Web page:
What is included in a property management agreement? One of the most important parts of any property management contract is the section that talks about fees. It is imperative that you review the company’s fee structure prior to signing the agreement. This way, you know how much you need to pay the company on a monthly basis.
Not all companies have the same fee structure. Some companies charge a flat fee every month, while others take a portion of the monthly rent. If you are dealing with the latter, see to it that the company takes their fee from the rent amount collected and not the due amount.
Most companies also charge other fees in addition to the standard monthly management fee. This can include an initial setup fee, a vacancy fee, a tenant placement fee, and even an eviction fee. It is also worth asking whether there are any fees that apply to your tenant instead of you. Carefully reviewing all of the prices and costs involved will save you the trouble of dealing with surprise fees.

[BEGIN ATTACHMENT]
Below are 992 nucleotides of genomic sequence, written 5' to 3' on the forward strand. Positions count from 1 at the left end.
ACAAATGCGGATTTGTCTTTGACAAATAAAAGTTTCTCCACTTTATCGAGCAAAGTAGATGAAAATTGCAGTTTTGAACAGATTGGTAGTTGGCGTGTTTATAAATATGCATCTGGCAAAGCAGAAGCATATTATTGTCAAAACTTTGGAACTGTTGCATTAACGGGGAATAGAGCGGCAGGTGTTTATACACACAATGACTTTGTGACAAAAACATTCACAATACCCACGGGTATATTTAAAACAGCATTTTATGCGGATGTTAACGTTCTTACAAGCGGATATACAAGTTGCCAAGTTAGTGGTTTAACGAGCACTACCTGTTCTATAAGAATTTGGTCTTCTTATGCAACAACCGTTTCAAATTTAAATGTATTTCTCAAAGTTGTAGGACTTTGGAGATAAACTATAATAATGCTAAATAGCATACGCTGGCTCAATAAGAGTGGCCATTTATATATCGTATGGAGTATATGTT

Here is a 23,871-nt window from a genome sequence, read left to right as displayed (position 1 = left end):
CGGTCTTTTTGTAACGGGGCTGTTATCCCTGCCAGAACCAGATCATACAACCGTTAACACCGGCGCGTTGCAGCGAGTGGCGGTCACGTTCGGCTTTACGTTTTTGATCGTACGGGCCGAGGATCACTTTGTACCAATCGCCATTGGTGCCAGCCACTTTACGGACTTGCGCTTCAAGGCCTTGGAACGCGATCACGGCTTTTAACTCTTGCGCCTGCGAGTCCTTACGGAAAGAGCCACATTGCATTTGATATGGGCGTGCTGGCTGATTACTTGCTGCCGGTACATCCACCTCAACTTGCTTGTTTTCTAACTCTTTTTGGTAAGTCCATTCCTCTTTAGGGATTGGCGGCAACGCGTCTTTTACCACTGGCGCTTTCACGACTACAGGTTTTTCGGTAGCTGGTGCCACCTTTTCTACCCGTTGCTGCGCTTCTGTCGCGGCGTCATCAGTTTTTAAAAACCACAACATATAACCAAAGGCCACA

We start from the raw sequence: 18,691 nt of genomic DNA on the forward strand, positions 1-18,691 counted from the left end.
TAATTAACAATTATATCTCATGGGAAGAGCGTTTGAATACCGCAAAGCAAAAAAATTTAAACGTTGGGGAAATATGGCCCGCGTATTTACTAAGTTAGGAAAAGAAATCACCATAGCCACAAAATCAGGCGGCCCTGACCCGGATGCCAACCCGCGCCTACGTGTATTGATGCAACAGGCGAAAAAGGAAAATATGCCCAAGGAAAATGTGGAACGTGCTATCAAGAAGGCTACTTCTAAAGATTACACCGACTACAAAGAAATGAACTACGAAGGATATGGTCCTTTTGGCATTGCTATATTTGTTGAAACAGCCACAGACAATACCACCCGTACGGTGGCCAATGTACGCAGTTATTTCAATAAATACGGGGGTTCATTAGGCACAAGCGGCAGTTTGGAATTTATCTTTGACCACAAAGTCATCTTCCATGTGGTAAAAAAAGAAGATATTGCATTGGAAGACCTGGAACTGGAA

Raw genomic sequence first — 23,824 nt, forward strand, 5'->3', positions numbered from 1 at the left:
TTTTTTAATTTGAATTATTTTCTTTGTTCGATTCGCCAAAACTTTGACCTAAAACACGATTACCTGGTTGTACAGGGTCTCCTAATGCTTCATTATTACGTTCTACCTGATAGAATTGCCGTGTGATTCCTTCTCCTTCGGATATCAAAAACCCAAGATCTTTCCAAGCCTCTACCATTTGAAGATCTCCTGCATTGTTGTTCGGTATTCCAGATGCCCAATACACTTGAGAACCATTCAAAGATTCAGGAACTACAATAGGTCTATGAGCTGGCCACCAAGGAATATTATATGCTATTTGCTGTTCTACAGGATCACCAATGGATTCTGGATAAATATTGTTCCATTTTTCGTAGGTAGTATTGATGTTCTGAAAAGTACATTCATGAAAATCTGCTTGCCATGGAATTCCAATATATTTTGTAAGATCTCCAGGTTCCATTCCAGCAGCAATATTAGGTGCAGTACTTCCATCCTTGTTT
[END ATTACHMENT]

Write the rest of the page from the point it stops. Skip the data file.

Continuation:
Property Manager Responsibilities
What responsibilities does a property manager have? Your property management agreement should outline them as well. Some companies offer their services on an a la carte basis, while others provide full-service rental management services. You should know what to expect from your property manager or company. This way, you can keep track of whether or not the company or manager is fulfilling all of their required duties according to the contract.
It is also important that each outlined service goes into further detail. For example, if your management company will market your property, the contract should describe how. Are they going to list your property online? Will they include your listing in newsletters? Part of successful rental management is finding quality tenants to fill your vacancies.
Property Owner Responsibilities
This is another section of your property management agreement that deserves attention. This section should dictate what you, as a property owner, should and should not do.